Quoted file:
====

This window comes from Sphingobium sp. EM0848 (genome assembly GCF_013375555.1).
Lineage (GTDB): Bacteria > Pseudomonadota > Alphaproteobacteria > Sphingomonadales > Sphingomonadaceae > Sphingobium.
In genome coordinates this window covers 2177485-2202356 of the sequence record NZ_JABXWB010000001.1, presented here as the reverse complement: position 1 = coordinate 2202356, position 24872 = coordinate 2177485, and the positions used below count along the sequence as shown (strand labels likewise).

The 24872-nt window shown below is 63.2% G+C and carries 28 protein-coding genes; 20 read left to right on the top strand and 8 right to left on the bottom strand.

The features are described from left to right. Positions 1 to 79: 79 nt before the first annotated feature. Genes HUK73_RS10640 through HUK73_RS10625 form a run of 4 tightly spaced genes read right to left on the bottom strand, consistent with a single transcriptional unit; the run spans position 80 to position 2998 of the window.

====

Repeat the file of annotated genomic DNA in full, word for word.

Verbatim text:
This window comes from Sphingobium sp. EM0848 (genome assembly GCF_013375555.1).
Lineage (GTDB): Bacteria > Pseudomonadota > Alphaproteobacteria > Sphingomonadales > Sphingomonadaceae > Sphingobium.
In genome coordinates this window covers 2177485-2202356 of the sequence record NZ_JABXWB010000001.1, presented here as the reverse complement: position 1 = coordinate 2202356, position 24872 = coordinate 2177485, and the positions used below count along the sequence as shown (strand labels likewise).

The 24872-nt window shown below is 63.2% G+C and carries 28 protein-coding genes; 20 read left to right on the top strand and 8 right to left on the bottom strand.

The features are described from left to right. Positions 1 to 79: 79 nt before the first annotated feature. Genes HUK73_RS10640 through HUK73_RS10625 form a run of 4 tightly spaced genes read right to left on the bottom strand, consistent with a single transcriptional unit; the run spans position 80 to position 2998 of the window.